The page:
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Auburn Citizen - falltrav (Page 10)

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Auburn Citizen - falltrav
By George Fiorille
ach winter in central New York you can witness
groups of anglers spread out across the frozen
waters partaking in the sport of ice fishing. The months
of January and February are the peak times of the ice
fishing season as during these months winter is usually
set in good and nighttime temperatures that reach
below zero give our local lakes plenty of thick ice.
Winters in our region can be funny. Sometimes,
what had started out looking as tremendous potential
for a fantastic ice fishing season for Central New York
waters has turned out to be a so-so year for the sport.
The early ice comes on many waters but often a
tremendous snowfall insulates the ice from thickening
on many waters.
Some of the shallower bays and lake sections of
some waters have some decent ice but many waters
don't even start to freeze with sufficient ice until later
in the season.
It's best to check the depth of the ice if you are not
sure on it's thickness. Two inches of good ice will sup-
port one person on foot. Three inches will handle a
group walking in single file. You need at least 8 inches
of solid ice to support a car or truck and you want 10
inches to carry a heavy truck.
When we do get that safe ice during the winter it
pays to know how to utilize your time to the best of your
knowledge so that you can enjoy what time you do
have on the ice. If you can find or afford one, it really
pays to use a power ice auger that runs on gas and will
drill through the ice.
The manual augers do work well and are a lot less
expensive but they are much slower to operate and take
a lot of energy to run. The power augers give you the
option to drill more holes so that you can try different
sections of the water.
If you fish an area for a few hours with no action, it's
a good idea to try another area. Many anglers who fish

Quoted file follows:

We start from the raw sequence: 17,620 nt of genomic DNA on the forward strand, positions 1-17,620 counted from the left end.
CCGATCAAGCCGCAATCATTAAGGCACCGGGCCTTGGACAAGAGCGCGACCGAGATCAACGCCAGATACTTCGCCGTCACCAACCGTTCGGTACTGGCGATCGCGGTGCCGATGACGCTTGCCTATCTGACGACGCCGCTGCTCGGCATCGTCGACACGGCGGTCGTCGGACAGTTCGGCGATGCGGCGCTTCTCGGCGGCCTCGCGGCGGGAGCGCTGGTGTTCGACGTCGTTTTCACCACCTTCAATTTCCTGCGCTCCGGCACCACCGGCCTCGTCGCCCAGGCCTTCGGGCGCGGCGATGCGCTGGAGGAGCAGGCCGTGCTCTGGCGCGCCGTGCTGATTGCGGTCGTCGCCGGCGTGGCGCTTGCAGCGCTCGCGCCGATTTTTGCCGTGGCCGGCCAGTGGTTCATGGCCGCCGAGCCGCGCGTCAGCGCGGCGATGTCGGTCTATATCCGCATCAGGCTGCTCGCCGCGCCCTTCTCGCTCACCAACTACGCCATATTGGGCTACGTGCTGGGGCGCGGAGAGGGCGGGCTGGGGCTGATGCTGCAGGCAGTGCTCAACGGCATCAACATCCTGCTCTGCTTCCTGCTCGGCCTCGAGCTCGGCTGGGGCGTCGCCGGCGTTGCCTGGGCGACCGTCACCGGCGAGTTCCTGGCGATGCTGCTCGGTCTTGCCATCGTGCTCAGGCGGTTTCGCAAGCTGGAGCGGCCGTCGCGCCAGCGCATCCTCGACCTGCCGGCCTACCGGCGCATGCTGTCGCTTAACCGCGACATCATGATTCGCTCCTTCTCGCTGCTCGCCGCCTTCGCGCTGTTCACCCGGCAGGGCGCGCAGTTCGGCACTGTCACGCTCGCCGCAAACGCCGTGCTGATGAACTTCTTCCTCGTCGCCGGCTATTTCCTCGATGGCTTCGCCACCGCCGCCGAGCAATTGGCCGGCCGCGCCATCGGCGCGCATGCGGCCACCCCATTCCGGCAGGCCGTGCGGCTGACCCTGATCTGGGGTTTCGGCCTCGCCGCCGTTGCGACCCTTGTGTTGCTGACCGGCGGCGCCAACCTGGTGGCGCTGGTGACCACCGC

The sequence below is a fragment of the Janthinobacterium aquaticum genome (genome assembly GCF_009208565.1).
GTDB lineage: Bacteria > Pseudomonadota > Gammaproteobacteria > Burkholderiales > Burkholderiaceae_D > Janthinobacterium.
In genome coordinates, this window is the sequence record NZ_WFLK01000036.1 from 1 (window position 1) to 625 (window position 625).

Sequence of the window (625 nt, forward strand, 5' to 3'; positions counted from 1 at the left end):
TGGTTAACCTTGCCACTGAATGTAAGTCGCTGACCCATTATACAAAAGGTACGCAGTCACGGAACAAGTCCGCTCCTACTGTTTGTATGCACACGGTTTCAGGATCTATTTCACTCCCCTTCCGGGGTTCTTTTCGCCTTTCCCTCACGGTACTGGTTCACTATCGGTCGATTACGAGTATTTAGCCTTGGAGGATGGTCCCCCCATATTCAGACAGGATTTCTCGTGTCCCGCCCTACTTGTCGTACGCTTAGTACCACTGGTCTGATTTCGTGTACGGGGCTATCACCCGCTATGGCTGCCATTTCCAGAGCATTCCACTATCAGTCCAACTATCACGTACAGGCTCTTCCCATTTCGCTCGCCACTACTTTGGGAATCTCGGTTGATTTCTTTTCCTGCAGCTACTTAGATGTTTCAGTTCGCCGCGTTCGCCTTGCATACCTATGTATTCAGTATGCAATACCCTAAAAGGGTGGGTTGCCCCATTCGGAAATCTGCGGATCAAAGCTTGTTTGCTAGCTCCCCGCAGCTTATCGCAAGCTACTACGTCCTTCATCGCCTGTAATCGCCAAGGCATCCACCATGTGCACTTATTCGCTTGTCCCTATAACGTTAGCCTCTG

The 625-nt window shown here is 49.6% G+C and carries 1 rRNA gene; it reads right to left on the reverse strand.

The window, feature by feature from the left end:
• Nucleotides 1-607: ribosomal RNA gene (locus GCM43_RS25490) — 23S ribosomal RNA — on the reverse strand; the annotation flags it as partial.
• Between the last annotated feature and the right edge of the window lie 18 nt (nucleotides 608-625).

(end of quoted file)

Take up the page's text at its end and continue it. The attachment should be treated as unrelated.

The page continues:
on open water in a boat wouldn't wait so long in one
spot but for some reason the same people who ice fish
often make the mistake of dying in an area.
Ice fishing can be done more effectively if you use an
electric depth finder to find key depths and schools of
fish. There are portable models to take on the ice or you
can rig the one from your boat so that it's movable.
You can shoot the signal through the ice by lower-
ing the transducer in the drilled hole or by first putting
a puddle of non-toxic anti-freeze on the ice and placing
the transducer in the pool of liquid. You can shoot the
signal through the liquid, ice and lake water as long as
there is not an air pocket between the ice and water.
Ice fishing is usually much better when you use live
bait. Minnows work great on walleyes, northern pike,
perch, trout and crappies. If you're going to be strictly
fishing for panfish, try using small grubs such as wax-
worms and others.
Lures such as jigging spoons do work well at times
for gamefish and panfish. Adding a livebait trailer can
make them more effective though.
If the action is low or the weather is bitter, many
local ice anglers enjoy the day by bringing propane gas
stoves and cooking food on the ice. There's some
unique meals cooked out on the ice.
10 Go&Do Fall/Winter Guide 2005
The Restaurant at
Elderberry Pond
Serving farm Fresh Cuisine in a Fine Dining Setting
Located just 10 minutes from Skaneateles
on our 100 Acre Organic Farm
Many lunch and dinner selections prepared from
our fresh organic produce and from local organic
or pasture raised meats.
Featured in the July 2005 issue of
"Gourmet" Magazine.
Open Wednesday through Sunday
Reservations Suggested 315-252-6025
From Skaneateles take Rt. 20 West 1.4 miles to County Line Rd.
Turn Right and proceed 1.7 miles to Center Street Road (second stop
sign). Turn Left and go 1.3 miles to restaurant. Entrance on left.
The Restaurant at
Elderberry Pond
Come Celebrate
Fall on the Farm
U-Pick Apples
Macs · Cortlands · Crispins · Macouns
Red & Yellow Delicious · Empire
At the Farm Store
Pumpkins · Gourds · Indian Corn
Squash · Fall Mums & Perennials
Come Celebrate
Fall on the Farm
Goose Street, Locke, NY 13092
M-F 8am-7pm · Sat. 8am-5pm · Sun. 10am-5pm
reduced hours starting Nov 1st call for more info
(315) 497-1347 ·
Ice fishing in Central New York

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